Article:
# Diffeomorphism in Euclidean spaces

Let $a,b \in R^n$.

Show that there is a diffeomorphism of $R^n$ carrying $a$ to $b$ which is the identity outside of an open set.

I think I have a proof of this using integral curves but I would like to see if there's another proof; and more specifically if such a diffeomorphism can be described explicitly (using bump functions or otherwise).

Any help appreciated.

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Let $\Psi$ be a bump function such as the one described here: http://en.wikipedia.org/wiki/Bump_function#Examples

Let $f(x)=ub+(1-u)x$, where $u=\Psi(|x-a|^2)/\Psi(0)$.

[EDIT] Bernard has a good point, which is that it's not obvious that $f^{-1}$ is smooth. In fact, I think the real issue is whether or not $f$ is invertible. So here's a patched-up version of the above map.

$u=\Psi(k|x-a|^2)/\Psi(0)$

$k=(b-a)^{-2}/1000$

$f(x)=(x+b-a)u+x(1-u)$

The specific bump function $\Psi(z)$ given in the WP article is clearly smooth, and has a smooth inverse, everywhere except possibly at $z=0$ and $z\ge 1$. The factor of $1/1000$ ensures that $f$ is always invertible, since $\Psi$ never has a slope as large as 1000. I don't think we have an issue at $z=0$, since the constancy of $\Psi$ there just means that $f$ looks like an identity map at $a$. Ditto at $z\ge1$.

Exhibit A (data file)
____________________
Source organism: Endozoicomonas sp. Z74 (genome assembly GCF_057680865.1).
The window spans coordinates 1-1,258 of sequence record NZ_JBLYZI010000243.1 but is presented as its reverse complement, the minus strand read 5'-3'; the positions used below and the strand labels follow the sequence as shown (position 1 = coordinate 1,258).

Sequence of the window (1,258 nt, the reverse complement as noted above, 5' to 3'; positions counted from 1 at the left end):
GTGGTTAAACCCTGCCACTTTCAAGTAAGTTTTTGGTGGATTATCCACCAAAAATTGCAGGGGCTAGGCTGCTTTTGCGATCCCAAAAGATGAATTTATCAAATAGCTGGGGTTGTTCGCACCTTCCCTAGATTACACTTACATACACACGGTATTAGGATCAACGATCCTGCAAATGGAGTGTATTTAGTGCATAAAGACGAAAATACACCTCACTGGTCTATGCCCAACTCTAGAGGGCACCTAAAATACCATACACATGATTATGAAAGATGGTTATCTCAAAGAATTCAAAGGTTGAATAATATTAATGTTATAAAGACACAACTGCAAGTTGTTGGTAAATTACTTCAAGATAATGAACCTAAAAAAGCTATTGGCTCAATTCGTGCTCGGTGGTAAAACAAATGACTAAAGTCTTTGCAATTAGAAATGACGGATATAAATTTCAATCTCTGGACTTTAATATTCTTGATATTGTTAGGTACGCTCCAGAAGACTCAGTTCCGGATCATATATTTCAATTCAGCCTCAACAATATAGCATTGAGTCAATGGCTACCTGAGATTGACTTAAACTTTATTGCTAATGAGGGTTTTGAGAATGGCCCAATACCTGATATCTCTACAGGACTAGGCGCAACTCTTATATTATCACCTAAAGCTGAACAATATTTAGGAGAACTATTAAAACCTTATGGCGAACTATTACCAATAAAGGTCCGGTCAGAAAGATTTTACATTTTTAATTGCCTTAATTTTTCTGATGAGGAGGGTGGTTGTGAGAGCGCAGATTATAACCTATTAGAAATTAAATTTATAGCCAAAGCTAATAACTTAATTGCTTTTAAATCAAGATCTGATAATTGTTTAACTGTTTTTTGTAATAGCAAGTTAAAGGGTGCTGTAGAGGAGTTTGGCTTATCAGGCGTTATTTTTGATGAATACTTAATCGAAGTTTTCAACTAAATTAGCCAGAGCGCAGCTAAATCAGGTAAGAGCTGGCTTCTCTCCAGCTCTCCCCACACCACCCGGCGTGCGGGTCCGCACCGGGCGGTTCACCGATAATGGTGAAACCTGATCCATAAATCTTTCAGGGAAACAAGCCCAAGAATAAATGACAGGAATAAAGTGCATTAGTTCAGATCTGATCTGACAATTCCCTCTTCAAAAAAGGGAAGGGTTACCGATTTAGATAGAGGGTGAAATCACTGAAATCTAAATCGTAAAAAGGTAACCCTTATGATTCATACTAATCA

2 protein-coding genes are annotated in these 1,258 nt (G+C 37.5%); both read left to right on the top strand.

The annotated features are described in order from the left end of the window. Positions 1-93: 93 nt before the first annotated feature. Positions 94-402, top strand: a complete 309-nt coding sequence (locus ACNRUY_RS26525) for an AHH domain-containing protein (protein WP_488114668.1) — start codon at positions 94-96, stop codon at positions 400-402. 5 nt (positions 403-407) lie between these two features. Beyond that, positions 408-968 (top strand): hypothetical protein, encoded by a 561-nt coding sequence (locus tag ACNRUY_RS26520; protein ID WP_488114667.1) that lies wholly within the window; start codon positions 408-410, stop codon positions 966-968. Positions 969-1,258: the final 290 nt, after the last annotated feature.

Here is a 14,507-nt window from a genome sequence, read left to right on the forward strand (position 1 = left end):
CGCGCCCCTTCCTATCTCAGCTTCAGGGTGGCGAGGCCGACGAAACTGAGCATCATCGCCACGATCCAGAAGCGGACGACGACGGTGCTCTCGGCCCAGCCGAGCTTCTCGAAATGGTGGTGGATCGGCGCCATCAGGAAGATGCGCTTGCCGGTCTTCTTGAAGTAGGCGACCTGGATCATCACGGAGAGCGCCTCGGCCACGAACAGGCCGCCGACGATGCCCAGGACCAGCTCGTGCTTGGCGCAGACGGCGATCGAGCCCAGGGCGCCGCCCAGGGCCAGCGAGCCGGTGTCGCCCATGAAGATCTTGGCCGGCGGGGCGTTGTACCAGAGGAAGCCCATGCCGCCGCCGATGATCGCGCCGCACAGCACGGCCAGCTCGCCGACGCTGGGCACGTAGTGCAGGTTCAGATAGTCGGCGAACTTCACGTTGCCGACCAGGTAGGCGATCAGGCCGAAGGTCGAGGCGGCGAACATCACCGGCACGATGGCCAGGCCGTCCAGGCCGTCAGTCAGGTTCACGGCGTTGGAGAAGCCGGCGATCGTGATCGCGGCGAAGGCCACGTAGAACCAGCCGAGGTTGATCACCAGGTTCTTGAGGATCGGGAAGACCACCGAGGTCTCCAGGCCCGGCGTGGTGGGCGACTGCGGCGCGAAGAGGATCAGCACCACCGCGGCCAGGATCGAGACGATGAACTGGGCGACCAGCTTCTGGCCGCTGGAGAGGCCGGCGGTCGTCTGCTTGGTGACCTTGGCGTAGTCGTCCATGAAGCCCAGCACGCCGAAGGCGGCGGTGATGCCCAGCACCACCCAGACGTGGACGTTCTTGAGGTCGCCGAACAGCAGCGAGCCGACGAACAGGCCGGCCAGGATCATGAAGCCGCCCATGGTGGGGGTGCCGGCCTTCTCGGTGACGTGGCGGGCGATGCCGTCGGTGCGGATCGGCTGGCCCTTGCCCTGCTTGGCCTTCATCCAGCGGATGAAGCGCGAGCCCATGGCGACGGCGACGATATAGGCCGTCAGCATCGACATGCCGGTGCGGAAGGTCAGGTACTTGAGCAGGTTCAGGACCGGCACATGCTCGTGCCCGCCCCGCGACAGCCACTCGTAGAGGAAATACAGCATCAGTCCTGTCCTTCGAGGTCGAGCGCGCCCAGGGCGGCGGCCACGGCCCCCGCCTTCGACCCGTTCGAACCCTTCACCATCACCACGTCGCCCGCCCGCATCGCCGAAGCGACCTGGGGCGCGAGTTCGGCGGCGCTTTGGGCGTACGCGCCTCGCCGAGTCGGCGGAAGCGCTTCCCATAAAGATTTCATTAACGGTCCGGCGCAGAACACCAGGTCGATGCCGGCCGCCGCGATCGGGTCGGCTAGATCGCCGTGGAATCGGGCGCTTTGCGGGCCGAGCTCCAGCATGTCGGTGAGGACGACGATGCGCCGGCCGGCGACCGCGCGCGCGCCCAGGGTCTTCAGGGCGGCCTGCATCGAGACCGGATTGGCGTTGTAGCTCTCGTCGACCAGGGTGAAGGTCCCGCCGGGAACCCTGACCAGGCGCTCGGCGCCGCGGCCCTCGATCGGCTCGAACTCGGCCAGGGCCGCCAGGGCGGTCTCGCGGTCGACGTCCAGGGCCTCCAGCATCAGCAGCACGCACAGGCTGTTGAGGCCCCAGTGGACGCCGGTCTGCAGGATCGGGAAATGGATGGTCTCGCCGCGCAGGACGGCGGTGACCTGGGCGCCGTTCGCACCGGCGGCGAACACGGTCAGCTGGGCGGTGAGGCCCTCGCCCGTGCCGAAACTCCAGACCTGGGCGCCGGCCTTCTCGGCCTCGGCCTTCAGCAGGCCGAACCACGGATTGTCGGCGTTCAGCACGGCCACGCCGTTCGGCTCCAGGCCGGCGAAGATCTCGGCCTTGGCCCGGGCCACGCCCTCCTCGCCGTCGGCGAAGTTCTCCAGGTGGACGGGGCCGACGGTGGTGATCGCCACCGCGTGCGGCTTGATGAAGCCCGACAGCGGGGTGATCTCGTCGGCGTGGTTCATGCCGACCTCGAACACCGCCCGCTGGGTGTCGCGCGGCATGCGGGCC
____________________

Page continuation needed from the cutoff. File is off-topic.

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OK, clearly f is smooth, but how would you show that $f^{-1}$ is smooth? – Bernard Oct 12 '12 at 3:38

Find an open ball containing both points, then since the line joining $a$ and $b$ is closed, we can use Urysohns lemma to produce a smooth function $\rho$ equaling 1 on the line and having compact support in our big ball. Now let $X$ be the constant vector field on $R^n$ which points in the same direction as the line joining the two points. so that $\rho(x) X$ is a smooth, compactly supported vector field. The flow of $\rho(x)X$ will give the diffeomorphism you want.

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Yes, that's the solution I meant above when I mentioned integral curves. I am asking for other solutions (not using flows). – Bernard Oct 12 '12 at 3:39